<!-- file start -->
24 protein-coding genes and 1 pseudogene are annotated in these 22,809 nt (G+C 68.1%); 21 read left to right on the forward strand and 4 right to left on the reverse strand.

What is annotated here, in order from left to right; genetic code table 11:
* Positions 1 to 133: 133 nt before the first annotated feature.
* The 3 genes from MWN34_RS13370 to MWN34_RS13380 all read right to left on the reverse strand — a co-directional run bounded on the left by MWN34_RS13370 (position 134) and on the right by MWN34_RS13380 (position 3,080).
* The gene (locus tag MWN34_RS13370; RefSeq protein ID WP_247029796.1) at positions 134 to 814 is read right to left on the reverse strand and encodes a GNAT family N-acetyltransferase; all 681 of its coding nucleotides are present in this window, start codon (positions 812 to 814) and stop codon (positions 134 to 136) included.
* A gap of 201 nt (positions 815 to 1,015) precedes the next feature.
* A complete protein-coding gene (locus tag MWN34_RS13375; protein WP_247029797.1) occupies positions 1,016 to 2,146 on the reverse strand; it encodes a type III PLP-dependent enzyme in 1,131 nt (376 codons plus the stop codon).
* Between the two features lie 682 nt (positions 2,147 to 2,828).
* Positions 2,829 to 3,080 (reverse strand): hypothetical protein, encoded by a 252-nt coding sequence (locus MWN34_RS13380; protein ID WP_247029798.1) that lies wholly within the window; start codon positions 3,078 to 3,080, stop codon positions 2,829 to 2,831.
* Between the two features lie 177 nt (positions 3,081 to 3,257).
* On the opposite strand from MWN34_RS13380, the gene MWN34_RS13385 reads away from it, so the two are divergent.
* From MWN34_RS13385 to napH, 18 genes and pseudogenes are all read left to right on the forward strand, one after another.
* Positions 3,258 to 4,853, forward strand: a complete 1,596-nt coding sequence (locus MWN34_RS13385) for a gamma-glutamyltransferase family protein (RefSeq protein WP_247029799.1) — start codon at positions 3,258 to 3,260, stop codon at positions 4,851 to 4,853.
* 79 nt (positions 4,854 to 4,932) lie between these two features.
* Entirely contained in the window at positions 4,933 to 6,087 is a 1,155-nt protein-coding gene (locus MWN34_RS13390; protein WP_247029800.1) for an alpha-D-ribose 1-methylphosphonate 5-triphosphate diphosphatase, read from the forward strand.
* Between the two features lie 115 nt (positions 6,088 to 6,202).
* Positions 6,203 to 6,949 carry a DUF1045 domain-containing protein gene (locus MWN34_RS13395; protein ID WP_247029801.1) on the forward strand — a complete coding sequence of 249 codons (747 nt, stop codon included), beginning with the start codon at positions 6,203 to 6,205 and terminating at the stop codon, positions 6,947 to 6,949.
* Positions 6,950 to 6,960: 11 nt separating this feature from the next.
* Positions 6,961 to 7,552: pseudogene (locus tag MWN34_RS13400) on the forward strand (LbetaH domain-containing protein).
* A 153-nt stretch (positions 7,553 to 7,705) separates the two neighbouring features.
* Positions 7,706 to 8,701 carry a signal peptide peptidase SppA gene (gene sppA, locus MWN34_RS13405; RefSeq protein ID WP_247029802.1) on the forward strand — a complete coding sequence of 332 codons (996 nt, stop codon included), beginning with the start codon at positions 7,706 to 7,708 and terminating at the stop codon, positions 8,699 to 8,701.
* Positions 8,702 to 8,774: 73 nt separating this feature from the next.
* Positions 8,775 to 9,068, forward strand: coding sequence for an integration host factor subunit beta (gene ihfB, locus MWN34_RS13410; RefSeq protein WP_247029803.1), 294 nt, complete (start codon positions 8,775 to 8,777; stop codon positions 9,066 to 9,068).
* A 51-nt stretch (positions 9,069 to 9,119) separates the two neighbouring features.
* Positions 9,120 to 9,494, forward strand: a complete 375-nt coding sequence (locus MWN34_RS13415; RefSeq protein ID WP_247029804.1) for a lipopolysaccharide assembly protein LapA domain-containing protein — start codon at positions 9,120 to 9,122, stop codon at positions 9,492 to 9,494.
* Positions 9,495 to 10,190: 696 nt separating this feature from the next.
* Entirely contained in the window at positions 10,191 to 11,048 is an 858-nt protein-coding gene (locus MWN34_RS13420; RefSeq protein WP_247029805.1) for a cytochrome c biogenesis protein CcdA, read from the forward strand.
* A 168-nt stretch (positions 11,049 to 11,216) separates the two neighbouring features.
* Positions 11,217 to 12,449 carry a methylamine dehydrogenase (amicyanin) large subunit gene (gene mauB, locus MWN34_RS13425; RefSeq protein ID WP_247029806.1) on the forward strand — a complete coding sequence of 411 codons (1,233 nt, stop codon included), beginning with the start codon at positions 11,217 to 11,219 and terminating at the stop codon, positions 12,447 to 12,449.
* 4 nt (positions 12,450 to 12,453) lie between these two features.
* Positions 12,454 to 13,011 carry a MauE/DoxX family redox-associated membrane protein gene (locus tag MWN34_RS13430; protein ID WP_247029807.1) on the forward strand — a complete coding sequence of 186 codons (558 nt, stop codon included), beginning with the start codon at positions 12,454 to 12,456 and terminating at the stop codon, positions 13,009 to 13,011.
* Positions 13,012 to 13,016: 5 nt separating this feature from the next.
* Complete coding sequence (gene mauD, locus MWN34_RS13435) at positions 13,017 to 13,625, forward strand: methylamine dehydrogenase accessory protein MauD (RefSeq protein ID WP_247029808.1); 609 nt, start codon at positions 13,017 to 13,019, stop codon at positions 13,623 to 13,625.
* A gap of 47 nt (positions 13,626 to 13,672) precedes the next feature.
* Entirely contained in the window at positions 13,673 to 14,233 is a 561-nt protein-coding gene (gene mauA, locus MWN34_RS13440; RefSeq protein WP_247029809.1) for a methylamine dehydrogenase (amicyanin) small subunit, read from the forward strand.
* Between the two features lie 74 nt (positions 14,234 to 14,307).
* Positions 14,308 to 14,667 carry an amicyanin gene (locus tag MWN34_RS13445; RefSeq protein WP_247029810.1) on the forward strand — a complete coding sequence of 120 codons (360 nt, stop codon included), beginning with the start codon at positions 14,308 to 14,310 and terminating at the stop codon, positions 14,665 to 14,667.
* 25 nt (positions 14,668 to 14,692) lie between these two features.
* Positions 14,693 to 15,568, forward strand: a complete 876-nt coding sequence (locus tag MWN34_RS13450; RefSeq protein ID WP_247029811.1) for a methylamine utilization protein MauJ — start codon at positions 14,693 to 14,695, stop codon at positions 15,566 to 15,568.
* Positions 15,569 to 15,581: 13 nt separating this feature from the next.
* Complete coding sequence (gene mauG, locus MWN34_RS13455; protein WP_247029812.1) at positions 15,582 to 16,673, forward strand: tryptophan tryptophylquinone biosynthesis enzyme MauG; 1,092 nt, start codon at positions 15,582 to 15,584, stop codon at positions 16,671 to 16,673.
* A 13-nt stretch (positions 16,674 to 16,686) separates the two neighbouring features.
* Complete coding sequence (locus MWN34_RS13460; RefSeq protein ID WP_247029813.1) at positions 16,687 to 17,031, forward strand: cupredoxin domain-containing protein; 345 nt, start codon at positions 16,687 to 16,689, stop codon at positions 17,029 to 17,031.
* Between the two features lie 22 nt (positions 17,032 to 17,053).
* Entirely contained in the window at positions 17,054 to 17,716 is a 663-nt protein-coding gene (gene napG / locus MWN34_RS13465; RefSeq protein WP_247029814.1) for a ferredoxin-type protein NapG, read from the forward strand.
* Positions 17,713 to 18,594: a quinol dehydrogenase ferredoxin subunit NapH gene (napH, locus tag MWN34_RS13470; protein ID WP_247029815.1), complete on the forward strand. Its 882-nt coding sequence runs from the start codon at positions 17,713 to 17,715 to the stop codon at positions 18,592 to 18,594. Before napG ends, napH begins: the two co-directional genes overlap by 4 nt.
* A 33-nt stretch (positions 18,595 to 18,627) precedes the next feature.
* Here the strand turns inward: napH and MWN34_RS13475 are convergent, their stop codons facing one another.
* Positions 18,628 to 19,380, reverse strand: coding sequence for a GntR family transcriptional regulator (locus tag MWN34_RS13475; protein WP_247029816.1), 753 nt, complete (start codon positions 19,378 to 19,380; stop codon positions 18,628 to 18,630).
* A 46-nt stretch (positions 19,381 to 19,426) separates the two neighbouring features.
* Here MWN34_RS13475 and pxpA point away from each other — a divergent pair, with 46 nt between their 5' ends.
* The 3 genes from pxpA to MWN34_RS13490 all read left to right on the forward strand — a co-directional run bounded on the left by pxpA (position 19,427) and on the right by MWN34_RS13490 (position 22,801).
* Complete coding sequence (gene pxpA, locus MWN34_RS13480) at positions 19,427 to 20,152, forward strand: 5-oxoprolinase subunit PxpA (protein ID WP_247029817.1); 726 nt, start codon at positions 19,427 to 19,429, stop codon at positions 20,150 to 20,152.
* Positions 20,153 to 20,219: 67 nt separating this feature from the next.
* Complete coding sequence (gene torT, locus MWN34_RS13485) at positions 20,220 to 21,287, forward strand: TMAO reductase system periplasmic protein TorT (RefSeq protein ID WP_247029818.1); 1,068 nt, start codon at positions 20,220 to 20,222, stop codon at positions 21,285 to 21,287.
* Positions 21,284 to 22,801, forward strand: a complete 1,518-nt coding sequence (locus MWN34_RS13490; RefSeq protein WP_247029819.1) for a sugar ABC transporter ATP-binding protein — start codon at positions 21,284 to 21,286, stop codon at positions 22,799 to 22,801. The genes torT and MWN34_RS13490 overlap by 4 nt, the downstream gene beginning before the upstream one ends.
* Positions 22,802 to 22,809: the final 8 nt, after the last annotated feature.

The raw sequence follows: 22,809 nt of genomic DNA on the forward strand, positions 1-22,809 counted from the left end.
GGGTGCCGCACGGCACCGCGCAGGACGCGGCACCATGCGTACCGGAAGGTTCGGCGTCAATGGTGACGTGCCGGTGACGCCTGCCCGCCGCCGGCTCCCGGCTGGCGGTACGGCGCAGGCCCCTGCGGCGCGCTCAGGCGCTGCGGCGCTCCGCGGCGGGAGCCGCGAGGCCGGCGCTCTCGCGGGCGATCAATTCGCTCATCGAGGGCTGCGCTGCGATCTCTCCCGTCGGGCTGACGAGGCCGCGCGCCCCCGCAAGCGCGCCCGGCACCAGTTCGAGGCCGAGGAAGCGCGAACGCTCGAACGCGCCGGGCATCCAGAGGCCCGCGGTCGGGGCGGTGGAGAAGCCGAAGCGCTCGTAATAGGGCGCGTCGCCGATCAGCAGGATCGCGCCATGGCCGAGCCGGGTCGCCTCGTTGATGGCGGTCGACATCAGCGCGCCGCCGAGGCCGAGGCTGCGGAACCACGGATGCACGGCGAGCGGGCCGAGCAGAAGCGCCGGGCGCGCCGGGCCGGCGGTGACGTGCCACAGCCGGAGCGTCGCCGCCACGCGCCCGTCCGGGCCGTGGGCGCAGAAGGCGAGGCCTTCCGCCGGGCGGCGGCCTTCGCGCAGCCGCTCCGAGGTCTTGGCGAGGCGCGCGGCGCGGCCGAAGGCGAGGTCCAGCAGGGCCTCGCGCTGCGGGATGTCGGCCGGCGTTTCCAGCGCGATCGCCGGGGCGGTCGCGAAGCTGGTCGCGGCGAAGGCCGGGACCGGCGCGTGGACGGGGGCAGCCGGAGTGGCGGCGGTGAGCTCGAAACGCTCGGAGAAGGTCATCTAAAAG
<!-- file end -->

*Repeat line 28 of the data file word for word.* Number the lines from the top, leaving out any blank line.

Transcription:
* A 168-nt stretch (positions 11,049 to 11,216) separates the two neighbouring features.